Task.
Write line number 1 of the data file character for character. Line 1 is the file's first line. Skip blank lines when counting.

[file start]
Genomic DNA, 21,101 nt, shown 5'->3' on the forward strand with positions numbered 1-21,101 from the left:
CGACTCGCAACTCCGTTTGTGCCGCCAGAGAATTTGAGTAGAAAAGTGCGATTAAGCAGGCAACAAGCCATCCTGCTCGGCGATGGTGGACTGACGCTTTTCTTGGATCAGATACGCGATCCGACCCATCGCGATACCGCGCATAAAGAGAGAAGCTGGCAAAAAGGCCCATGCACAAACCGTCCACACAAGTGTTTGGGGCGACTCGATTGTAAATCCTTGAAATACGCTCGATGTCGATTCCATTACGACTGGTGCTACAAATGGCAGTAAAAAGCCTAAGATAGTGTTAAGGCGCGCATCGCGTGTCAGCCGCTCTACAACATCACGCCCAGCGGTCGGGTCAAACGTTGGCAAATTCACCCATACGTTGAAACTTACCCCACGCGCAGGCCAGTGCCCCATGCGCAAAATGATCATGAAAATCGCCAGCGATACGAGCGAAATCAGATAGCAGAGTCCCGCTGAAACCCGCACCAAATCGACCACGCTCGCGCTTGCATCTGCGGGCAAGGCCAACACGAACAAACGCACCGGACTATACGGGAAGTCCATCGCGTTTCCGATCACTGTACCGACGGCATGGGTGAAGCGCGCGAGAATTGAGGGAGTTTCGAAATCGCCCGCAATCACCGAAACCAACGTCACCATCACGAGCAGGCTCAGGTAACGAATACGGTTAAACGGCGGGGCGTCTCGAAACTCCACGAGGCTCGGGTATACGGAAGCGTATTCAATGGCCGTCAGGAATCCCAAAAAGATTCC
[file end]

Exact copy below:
Genomic DNA, 21,101 nt, shown 5'->3' on the forward strand with positions numbered 1-21,101 from the left: